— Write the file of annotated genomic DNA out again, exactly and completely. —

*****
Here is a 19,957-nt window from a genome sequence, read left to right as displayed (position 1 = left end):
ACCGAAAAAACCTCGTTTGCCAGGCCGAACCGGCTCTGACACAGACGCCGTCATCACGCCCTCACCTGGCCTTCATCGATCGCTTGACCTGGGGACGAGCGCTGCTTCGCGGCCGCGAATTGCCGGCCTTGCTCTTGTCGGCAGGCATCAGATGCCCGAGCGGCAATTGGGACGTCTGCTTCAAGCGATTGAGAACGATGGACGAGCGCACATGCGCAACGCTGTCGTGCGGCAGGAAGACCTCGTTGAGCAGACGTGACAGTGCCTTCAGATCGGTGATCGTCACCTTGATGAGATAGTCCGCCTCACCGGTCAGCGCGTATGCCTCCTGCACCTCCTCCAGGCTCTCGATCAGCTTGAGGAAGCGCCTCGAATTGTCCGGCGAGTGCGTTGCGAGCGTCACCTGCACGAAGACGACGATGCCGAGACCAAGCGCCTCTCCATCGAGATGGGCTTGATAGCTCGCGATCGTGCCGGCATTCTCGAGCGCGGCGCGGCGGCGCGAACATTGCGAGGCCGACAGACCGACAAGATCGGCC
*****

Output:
Here is a 19,957-nt window from a genome sequence, read left to right as displayed (position 1 = left end):
ACCGAAAAAACCTCGTTTGCCAGGCCGAACCGGCTCTGACACAGACGCCGTCATCACGCCCTCACCTGGCCTTCATCGATCGCTTGACCTGGGGACGAGCGCTGCTTCGCGGCCGCGAATTGCCGGCCTTGCTCTTGTCGGCAGGCATCAGATGCCCGAGCGGCAATTGGGACGTCTGCTTCAAGCGATTGAGAACGATGGACGAGCGCACATGCGCAACGCTGTCGTGCGGCAGGAAGACCTCGTTGAGCAGACGTGACAGTGCCTTCAGATCGGTGATCGTCACCTTGATGAGATAGTCCGCCTCACCGGTCAGCGCGTATGCCTCCTGCACCTCCTCCAGGCTCTCGATCAGCTTGAGGAAGCGCCTCGAATTGTCCGGCGAGTGCGTTGCGAGCGTCACCTGCACGAAGACGACGATGCCGAGACCAAGCGCCTCTCCATCGAGATGGGCTTGATAGCTCGCGATCGTGCCGGCATTCTCGAGCGCGGCGCGGCGGCGCGAACATTGCGAGGCCGACAGACCGACAAGATCGGCC